New York finally catches up with Juneau, Alaska and will implement the provision of shore power for ships docked at the Brooklyn Cruise Terminal. Two years of negotiations and diligent attention to the issue by our elected officials and local activists have resulted in a deal in which the EDC and the New York Power Authority will subsidize a portion of the cost.
More detail about the agreement can be found in today's NY Times article.
Apparently the delays in reaching agreement centered around establishing a rate for the power and then figuring out who would pay for it. To put it into context, 28 cents per KWH is around 3 times the residential rate. The cruise ship operator will pay 12 cents and the balance will be picked up by the EDC and the NYPA. We find it hard to believe that so much time was wasted over figuring out who would pay for this. Using the numbers in the NY Times article, cruise ships are expected to visit the terminal about 40 times next year. If each ship has approximately 2,000 passengers (the capacity of the QM2 is 3,000) that works out to 80,000 passengers. If the cost of shore power is $1M over diesel, it represents an additional cost of $12.50 per passenger. Surely the cruise ship operators could pass this trivial amount along to their customers without compromising competitiveness.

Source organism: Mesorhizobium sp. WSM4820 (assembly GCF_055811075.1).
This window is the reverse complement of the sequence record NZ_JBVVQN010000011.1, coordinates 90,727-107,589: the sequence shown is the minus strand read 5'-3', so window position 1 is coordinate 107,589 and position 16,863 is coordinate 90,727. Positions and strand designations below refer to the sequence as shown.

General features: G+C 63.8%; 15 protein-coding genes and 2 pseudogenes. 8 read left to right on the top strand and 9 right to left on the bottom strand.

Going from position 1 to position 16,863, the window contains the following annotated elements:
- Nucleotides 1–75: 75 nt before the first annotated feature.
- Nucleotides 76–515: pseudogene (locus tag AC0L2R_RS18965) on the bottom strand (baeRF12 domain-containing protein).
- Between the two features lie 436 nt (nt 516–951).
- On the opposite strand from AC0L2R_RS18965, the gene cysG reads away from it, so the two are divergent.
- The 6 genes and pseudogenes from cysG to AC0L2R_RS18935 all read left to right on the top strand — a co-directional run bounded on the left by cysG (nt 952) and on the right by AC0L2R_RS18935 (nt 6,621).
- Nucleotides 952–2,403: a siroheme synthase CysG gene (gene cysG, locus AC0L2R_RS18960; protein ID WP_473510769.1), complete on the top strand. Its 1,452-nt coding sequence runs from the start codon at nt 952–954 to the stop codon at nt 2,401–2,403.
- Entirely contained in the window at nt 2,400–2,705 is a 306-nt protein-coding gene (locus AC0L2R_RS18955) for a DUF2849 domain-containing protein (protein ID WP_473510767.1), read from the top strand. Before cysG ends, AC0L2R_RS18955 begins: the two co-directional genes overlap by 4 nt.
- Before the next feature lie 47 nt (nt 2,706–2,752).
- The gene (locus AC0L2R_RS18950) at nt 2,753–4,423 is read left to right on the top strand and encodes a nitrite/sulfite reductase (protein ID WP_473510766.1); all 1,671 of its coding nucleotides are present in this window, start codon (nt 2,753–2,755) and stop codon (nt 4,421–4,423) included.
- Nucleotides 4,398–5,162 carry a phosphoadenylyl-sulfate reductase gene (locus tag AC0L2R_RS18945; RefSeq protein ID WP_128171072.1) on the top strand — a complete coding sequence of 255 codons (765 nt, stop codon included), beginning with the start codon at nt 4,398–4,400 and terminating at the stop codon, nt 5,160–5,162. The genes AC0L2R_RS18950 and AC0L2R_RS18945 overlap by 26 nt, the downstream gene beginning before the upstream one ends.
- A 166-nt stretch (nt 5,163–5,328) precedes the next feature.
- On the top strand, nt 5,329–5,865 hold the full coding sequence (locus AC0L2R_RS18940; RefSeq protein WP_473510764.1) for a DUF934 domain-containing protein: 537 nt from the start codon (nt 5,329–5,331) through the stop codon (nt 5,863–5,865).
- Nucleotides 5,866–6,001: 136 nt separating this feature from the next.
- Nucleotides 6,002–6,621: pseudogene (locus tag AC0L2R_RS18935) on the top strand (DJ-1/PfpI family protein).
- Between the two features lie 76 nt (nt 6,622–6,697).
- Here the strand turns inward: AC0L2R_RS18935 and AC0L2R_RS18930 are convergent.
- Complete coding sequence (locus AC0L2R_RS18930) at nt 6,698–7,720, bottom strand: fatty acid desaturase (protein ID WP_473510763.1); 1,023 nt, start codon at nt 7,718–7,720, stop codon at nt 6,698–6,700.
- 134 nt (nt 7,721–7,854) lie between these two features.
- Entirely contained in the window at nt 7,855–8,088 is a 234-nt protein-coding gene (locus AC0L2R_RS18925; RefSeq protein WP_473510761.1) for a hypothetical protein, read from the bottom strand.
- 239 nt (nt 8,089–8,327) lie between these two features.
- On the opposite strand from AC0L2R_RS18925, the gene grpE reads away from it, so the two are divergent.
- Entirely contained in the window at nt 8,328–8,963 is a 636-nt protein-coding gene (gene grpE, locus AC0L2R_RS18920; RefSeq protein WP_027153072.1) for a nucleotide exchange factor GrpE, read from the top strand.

The Columbia Waterfront neighborhood thanks Nydia Velazquez, Daniel Squadron, Brad Lander, their staffs and the other public officials who worked so hard to achieve what we hope is a successful first step toward establishing shore power throughout the ports of New York and New Jersey.